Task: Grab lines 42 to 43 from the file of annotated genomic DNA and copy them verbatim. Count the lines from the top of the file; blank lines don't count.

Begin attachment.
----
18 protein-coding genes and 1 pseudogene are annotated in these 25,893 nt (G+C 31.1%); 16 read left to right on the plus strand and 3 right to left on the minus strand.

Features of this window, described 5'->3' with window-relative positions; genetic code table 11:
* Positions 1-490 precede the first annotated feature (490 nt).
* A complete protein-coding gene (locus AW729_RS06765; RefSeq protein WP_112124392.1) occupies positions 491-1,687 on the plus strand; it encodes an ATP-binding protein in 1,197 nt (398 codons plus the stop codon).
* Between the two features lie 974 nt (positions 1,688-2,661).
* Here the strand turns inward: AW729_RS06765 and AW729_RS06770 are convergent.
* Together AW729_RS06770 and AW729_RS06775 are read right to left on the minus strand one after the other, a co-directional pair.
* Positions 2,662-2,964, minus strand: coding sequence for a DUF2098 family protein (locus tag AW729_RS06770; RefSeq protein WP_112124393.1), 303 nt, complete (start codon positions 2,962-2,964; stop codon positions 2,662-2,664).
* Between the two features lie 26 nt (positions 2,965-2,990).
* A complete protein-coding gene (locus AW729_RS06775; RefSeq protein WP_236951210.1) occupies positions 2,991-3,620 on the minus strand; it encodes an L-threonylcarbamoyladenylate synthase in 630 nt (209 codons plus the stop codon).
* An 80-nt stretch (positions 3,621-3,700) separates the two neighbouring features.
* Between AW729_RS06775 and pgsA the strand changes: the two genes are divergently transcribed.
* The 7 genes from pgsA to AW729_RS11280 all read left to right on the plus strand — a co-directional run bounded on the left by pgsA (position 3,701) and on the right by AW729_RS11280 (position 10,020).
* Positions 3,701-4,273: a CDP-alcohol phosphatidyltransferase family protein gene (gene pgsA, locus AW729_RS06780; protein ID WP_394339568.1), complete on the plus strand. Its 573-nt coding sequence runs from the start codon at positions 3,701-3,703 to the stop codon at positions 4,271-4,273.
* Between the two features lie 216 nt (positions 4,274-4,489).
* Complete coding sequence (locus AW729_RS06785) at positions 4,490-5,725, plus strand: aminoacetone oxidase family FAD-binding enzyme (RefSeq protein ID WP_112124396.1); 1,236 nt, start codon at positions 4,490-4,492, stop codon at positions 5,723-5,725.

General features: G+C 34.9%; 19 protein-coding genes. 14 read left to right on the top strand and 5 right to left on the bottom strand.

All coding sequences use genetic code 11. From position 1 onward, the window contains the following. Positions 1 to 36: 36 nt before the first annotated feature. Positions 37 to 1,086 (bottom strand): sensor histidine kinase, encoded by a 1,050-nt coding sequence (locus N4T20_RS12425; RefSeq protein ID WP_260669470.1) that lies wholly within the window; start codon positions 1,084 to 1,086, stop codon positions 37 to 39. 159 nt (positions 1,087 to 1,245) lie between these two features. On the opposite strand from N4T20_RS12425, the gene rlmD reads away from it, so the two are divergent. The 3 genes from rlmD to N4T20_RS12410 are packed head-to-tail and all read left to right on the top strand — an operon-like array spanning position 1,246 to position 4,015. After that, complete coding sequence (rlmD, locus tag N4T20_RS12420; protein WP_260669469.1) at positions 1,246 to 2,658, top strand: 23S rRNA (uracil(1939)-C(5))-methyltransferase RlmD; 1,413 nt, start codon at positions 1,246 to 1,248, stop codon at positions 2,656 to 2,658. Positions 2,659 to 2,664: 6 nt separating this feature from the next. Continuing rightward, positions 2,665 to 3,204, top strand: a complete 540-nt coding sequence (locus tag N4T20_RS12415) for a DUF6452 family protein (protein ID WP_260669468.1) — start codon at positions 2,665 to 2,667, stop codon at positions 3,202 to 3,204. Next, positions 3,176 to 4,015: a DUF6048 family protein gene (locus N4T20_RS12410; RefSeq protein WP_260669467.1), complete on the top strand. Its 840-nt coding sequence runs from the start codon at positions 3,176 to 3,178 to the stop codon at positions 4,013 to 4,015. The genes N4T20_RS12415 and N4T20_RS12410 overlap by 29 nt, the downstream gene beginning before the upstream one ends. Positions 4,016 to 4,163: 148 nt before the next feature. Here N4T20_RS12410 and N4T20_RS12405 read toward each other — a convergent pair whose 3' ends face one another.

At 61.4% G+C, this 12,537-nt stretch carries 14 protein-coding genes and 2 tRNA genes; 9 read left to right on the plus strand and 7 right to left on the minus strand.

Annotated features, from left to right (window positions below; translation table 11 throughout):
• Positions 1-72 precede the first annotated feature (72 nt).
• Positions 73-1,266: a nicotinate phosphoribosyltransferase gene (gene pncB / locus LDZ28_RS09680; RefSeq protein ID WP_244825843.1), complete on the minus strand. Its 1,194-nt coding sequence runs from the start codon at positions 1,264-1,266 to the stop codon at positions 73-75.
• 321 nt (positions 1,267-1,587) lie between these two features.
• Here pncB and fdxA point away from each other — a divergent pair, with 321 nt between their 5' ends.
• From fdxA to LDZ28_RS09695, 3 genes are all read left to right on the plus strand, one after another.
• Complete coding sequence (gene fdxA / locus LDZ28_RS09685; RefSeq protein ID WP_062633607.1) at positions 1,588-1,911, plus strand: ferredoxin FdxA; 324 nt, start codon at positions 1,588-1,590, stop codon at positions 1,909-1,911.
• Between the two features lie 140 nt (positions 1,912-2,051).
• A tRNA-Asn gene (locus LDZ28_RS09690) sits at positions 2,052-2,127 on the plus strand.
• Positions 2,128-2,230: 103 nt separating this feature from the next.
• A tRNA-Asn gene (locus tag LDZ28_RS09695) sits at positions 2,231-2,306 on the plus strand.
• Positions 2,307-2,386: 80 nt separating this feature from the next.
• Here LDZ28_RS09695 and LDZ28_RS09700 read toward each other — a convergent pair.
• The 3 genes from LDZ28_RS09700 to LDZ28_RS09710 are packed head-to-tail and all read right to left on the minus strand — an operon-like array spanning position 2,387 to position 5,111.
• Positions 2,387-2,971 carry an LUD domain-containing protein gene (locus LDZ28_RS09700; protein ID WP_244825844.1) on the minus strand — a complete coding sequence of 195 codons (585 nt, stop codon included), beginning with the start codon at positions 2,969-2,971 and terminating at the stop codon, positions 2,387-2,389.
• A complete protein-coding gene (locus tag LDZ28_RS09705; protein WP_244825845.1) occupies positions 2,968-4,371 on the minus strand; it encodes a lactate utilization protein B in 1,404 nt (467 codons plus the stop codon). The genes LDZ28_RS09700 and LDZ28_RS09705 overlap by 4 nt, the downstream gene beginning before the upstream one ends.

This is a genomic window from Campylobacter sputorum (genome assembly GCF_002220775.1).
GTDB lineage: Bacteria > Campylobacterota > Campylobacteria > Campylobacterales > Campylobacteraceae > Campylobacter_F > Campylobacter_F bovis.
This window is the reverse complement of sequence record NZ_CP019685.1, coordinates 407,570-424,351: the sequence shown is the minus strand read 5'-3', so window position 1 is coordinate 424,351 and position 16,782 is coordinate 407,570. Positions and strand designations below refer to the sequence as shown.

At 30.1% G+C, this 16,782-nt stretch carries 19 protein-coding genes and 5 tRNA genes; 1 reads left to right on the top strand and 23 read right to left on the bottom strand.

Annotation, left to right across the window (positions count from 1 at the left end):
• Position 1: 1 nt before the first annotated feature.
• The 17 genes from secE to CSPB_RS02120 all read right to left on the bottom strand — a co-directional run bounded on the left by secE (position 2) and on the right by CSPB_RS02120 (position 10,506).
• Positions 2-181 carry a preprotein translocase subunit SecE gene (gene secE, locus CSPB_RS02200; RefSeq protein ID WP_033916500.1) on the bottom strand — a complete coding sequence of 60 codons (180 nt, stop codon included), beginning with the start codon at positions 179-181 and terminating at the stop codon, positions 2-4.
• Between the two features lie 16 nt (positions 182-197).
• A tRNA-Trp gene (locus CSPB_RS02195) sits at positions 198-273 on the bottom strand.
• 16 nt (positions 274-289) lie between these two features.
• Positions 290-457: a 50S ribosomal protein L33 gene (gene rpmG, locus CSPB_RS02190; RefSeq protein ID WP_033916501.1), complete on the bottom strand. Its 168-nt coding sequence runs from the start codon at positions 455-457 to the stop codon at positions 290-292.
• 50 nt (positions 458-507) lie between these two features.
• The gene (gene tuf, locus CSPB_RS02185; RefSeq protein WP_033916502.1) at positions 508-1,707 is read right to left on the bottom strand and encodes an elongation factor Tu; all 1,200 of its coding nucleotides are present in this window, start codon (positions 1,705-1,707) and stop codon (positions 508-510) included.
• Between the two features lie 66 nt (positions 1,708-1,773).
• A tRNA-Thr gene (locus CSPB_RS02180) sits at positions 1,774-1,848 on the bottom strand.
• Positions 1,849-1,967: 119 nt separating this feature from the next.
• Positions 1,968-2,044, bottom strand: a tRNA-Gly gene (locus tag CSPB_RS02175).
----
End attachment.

• The 17 genes from secE to CSPB_RS02120 all read right to left on the bottom strand — a co-directional run bounded on the left by secE (position 2) and on the right by CSPB_RS02120 (position 10,506).
• Positions 2-181 carry a preprotein translocase subunit SecE gene (gene secE, locus CSPB_RS02200; RefSeq protein ID WP_033916500.1) on the bottom strand — a complete coding sequence of 60 codons (180 nt, stop codon included), beginning with the start codon at positions 179-181 and terminating at the stop codon, positions 2-4.